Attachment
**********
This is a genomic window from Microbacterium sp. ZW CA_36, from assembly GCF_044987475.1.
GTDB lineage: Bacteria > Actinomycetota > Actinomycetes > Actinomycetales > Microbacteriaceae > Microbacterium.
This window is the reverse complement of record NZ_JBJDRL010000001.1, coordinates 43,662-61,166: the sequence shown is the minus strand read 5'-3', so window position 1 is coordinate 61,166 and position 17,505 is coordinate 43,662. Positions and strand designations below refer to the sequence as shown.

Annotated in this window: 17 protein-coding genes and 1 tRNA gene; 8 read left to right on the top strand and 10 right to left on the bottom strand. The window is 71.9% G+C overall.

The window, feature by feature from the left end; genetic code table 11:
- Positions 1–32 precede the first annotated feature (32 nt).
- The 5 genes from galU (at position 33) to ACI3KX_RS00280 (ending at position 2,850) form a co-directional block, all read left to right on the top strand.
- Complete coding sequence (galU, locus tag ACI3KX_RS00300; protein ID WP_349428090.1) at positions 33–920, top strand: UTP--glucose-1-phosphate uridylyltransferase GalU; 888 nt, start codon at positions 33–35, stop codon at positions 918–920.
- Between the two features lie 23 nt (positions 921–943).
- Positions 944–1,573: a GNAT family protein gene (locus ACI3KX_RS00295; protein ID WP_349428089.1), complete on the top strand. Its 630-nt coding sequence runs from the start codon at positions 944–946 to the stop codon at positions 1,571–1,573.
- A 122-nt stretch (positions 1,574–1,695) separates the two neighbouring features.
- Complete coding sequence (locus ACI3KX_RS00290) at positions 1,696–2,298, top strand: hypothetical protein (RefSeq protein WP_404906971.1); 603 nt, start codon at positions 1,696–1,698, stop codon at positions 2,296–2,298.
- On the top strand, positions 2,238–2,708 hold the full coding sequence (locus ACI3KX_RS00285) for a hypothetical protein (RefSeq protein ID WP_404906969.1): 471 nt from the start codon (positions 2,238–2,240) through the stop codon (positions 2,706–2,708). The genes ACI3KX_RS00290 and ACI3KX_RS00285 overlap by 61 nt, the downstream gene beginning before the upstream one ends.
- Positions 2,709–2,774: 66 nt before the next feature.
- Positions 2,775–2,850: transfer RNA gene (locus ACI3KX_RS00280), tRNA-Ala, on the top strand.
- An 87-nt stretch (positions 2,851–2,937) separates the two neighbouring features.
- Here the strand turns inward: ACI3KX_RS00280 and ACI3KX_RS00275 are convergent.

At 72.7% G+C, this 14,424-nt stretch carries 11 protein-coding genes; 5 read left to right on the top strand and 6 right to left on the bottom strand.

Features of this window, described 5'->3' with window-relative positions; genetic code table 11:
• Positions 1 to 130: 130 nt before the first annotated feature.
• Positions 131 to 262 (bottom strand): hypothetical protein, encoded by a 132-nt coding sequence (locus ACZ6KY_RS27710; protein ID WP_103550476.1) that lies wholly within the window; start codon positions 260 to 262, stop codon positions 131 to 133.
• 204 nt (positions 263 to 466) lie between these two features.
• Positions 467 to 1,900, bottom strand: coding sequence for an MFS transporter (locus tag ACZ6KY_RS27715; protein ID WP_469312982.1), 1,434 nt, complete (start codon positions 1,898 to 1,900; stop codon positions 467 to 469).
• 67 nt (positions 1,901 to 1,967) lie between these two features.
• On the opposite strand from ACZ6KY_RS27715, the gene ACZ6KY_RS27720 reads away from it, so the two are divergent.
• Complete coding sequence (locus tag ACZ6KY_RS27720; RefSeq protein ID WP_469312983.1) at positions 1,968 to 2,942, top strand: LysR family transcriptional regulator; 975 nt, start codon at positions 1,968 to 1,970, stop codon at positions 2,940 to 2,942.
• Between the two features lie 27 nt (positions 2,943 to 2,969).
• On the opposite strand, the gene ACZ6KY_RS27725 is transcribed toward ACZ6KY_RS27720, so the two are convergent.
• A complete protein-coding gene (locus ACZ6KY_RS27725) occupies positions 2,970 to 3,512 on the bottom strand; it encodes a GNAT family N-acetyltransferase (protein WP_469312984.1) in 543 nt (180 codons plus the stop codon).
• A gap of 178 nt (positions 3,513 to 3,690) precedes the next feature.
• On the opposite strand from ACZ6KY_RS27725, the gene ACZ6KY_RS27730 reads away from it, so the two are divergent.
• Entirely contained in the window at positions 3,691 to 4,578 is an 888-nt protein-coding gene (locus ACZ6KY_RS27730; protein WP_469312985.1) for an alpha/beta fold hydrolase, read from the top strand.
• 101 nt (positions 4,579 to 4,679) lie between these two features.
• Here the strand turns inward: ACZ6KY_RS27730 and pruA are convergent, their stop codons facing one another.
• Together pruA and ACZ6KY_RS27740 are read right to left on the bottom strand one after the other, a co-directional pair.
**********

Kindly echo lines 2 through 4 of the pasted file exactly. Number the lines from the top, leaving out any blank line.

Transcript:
GTDB lineage: Bacteria > Actinomycetota > Actinomycetes > Actinomycetales > Microbacteriaceae > Microbacterium.
This window is the reverse complement of record NZ_JBJDRL010000001.1, coordinates 43,662-61,166: the sequence shown is the minus strand read 5'-3', so window position 1 is coordinate 61,166 and position 17,505 is coordinate 43,662. Positions and strand designations below refer to the sequence as shown.

Annotated in this window: 17 protein-coding genes and 1 tRNA gene; 8 read left to right on the top strand and 10 right to left on the bottom strand. The window is 71.9% G+C overall.